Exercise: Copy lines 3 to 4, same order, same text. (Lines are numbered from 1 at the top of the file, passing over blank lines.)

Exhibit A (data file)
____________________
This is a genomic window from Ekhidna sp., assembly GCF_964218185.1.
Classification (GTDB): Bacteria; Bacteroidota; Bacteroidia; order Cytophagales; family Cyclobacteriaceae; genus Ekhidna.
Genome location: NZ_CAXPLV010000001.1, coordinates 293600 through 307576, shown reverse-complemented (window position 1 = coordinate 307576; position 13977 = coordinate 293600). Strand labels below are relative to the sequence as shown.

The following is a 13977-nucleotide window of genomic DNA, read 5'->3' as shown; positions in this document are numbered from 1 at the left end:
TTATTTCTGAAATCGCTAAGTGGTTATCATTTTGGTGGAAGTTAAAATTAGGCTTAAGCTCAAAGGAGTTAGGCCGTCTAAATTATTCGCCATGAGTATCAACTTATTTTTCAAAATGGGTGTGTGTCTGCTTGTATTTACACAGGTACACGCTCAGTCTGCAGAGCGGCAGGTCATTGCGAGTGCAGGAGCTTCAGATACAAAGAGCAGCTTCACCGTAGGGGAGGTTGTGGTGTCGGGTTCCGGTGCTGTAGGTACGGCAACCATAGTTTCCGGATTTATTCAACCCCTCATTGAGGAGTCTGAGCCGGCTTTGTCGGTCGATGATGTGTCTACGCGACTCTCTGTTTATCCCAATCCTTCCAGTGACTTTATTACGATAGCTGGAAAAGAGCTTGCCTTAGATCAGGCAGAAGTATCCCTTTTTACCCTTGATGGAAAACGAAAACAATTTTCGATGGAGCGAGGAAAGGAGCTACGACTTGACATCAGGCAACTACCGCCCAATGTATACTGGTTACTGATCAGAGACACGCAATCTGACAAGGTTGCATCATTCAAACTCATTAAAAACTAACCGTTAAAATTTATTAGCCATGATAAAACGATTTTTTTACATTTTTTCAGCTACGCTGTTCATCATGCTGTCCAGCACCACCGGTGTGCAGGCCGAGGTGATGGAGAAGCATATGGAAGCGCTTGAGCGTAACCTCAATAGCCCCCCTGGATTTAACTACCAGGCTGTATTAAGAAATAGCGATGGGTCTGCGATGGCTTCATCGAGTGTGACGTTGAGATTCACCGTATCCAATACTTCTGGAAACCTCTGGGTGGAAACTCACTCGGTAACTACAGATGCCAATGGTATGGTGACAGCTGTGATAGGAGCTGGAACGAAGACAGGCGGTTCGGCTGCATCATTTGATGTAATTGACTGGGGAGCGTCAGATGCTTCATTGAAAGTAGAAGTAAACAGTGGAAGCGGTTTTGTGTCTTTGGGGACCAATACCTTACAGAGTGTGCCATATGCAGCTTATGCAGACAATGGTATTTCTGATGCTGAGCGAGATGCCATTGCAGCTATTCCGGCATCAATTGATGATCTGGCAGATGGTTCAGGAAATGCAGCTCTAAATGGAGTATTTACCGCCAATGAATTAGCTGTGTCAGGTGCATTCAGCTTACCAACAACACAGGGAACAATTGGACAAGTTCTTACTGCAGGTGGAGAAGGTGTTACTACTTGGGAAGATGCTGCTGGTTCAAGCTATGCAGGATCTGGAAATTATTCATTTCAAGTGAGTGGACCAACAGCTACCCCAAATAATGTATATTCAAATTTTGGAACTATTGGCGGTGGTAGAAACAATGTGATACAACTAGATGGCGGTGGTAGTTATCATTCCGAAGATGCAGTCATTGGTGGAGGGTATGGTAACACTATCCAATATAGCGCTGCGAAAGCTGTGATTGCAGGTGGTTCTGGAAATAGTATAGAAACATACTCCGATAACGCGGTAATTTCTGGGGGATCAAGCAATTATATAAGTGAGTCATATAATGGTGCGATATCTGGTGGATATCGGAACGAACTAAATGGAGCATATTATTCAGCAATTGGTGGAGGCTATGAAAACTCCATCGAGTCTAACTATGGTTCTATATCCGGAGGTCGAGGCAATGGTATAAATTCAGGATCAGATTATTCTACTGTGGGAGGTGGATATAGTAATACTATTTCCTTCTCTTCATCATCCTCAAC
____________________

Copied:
Genome location: NZ_CAXPLV010000001.1, coordinates 293600 through 307576, shown reverse-complemented (window position 1 = coordinate 307576; position 13977 = coordinate 293600). Strand labels below are relative to the sequence as shown.

The following is a 13977-nucleotide window of genomic DNA, read 5'->3' as shown; positions in this document are numbered from 1 at the left end: